Rem: Using WMI to Manage Scheduled Tasks

The Win32_ScheduledJob class works only with jobs scheduled with the legacy AT command. Here’s how to work around this limitation.

Bob Wells

May 4, 2003

2 Min Read
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Do you have a scripting-related question or problem? You can send your question or problem to [email protected].

I'm trying to use the Windows Management Instrumentation (WMI) Win32_ScheduledJob class to manage scheduled tasks. Unfortunately, I can't even enumerate the scheduled tasks with this class. For example, if I use the Scheduled Task Wizard to schedule a new task, I see the task in the Scheduled Tasks folder, but my script fails to list the task. What am I doing wrong?

The behavior you're seeing is by design. What do I mean by that? The provider that services the Win32_ScheduledJob class—the WMI Win32 Provider (cimwin32.dll)—uses the earlier NetScheduleJob* Win32 APIs instead of the later Task Scheduler APIs (i.e., ITaskScheduler). As a result, the Win32_ScheduledJob class works only with jobs scheduled with the legacy AT command. You can't use the Win32_ScheduledJob class to manage jobs that you scheduled with the Scheduled Task Wizard. Fortunately, you can work around this problem. Excluding third-party solutions, you can have three options:

  • Use the schtasks.exe command-line tool.

  • Use Microsoft's downloadable Task Scheduler agent.

  • Use Windows shell scripting commands.

If you're running Windows Server 2003 or Windows XP, you can use the new schtasks.exe tool, which you can find in the %systemroot%system32 directory. Schtasks.exe lets you create, change, run, end, delete, and query scheduled tasks from the command line or a script. For example, instead of using your script to list scheduled tasks, you can use the command

C:>schtasks /query /fo list /v

This command works regardless of the tool you used to schedule the task. In addition, schtasks.exe supports remote computers, alternate credentials, and all the advanced configuration options found in the Scheduled Tasks Properties dialog box. To learn more about schtasks.exe, see the command's usage instructions, which you can find under the "SchTasks" topic in the Help and Support Center under the Start menu in Windows 2003 and XP or by running the command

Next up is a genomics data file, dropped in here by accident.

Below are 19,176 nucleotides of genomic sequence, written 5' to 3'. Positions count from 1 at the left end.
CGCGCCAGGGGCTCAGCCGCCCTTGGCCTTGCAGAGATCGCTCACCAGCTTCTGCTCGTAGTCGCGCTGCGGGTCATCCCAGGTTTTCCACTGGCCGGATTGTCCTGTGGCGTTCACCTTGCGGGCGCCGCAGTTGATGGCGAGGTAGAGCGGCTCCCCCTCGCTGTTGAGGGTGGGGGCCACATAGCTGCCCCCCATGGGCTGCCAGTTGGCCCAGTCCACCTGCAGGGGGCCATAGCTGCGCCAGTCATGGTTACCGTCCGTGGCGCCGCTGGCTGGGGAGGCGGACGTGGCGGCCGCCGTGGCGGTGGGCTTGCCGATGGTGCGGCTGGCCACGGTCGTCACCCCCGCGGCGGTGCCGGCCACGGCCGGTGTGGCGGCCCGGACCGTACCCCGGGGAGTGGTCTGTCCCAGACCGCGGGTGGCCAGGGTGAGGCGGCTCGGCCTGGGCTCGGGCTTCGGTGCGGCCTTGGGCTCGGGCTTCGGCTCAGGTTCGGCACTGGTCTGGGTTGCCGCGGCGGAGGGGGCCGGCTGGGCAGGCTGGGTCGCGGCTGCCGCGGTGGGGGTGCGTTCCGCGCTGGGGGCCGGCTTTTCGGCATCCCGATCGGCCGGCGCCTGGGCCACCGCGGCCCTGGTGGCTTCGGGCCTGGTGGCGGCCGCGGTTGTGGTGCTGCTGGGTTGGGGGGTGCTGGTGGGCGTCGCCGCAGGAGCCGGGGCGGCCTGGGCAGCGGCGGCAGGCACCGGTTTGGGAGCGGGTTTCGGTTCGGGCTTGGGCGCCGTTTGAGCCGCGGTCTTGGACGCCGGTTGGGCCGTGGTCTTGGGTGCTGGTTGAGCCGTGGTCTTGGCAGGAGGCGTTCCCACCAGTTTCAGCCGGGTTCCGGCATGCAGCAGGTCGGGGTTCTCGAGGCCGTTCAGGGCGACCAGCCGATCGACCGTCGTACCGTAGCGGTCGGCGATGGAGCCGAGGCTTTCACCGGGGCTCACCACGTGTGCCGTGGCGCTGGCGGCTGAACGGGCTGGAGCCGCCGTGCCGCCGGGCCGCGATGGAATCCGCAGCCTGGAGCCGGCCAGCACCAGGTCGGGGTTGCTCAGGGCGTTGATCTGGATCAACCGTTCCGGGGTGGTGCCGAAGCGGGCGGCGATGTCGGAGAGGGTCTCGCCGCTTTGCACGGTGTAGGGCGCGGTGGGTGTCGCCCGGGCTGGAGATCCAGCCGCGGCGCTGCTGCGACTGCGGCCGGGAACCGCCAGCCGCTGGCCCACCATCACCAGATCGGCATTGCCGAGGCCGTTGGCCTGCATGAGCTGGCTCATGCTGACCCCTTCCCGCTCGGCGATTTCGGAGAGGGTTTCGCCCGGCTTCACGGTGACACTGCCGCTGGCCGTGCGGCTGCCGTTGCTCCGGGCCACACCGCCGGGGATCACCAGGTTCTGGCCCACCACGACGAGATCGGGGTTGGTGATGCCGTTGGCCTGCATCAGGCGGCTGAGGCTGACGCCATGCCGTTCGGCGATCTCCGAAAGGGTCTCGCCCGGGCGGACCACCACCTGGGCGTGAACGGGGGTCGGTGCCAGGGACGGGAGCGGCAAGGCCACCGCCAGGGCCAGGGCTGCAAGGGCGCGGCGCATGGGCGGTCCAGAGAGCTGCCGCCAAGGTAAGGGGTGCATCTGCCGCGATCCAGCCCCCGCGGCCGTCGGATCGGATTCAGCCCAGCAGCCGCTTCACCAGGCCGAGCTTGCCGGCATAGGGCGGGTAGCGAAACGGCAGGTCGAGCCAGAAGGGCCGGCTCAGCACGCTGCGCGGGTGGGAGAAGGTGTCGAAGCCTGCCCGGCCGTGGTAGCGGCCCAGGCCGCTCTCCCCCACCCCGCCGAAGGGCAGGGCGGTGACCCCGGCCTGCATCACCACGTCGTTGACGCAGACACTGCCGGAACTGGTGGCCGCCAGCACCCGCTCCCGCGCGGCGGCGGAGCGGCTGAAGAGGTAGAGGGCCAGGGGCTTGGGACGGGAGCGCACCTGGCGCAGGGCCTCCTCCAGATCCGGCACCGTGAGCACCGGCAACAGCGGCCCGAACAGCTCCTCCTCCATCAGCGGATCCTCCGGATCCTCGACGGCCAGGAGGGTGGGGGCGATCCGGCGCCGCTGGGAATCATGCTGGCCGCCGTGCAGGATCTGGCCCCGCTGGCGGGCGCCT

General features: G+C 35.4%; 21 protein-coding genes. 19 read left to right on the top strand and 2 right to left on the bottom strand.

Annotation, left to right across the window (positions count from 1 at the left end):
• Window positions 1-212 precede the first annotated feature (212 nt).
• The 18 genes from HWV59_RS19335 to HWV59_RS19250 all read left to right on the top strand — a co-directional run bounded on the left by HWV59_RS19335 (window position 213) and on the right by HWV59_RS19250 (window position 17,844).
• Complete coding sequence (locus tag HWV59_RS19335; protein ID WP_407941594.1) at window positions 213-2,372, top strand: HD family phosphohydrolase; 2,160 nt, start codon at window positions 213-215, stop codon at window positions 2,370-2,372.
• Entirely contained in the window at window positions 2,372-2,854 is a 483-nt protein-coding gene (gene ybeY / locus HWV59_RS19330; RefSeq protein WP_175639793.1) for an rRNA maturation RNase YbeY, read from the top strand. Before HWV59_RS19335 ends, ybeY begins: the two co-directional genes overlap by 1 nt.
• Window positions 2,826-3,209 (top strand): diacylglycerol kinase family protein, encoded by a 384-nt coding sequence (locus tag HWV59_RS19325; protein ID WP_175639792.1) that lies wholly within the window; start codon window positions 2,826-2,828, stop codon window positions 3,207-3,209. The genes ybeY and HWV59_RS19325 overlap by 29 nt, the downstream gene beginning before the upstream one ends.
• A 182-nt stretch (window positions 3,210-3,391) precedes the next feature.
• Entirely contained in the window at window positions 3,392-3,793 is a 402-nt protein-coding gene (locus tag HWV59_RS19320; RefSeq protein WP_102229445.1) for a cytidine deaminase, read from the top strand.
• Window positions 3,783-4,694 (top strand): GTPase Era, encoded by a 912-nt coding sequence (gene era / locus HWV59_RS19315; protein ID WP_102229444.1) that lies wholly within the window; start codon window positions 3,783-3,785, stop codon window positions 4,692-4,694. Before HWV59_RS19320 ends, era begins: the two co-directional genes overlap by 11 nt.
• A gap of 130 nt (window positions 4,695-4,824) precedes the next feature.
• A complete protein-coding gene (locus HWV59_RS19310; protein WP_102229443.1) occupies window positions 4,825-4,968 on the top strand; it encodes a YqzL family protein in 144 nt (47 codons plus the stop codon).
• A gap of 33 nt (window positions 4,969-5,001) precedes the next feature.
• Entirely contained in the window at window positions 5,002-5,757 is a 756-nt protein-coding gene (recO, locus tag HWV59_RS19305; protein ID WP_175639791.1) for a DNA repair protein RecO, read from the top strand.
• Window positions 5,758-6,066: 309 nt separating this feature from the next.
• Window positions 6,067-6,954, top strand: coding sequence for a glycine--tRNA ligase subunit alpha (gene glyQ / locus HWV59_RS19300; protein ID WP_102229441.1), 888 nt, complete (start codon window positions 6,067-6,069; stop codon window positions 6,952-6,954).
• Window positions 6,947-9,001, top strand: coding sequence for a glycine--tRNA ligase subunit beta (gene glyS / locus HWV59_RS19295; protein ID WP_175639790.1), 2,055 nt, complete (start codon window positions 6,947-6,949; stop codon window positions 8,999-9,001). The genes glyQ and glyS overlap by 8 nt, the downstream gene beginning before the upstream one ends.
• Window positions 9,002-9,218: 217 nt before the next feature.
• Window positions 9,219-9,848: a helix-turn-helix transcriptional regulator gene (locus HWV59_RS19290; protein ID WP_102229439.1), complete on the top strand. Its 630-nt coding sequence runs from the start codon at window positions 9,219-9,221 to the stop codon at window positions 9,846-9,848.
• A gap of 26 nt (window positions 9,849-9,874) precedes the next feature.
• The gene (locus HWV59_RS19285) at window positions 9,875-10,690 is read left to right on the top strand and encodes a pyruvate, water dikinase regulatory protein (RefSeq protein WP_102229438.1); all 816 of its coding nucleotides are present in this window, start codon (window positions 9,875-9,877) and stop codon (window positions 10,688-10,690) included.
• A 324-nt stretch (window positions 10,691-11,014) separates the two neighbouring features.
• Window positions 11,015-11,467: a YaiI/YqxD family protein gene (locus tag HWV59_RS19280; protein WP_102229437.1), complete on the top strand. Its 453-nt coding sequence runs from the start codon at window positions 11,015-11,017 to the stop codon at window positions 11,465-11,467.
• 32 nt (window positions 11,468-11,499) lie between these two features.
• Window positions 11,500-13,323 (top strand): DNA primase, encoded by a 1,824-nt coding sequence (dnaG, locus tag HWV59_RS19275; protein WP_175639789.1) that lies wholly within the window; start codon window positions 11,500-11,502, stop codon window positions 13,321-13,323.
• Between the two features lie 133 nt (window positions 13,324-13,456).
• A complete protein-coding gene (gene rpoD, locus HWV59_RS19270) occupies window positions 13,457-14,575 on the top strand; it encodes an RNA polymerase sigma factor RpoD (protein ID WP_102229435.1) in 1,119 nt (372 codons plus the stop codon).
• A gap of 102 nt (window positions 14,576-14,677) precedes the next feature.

schtasks /?

If you're running Windows 2000, you can use the Task Scheduler agent, which you can download from the Microsoft Download Center ( However, the Task Scheduler agent lets you only create scheduled tasks. In addition, the agent supports only the following configuration options: the Scheduled Task's name, the program to run, program parameters (if any), start time and date, username, and password. In the end, I found the Task Scheduler agent to be of little use, especially when compared with schtasks.exe. However, if you're interested in learning more about the Task Scheduler agent, check out the Microsoft TechNet article "Task Scheduler Using VBScript"(

No matter which OS you're using, you can use Windows shell scripting commands (e.g., Dir, Copy, Delete) to list, distribute, and remove scheduled tasks across multiple computers. You can find the scheduled tasks (i.e., .job files) in the %systemroot%Tasks folder. If you take this route, make sure your source jobs run under domain-based accounts. Otherwise, you'll likely encounter credential problems when you copy a job configured on one computer to another computer.

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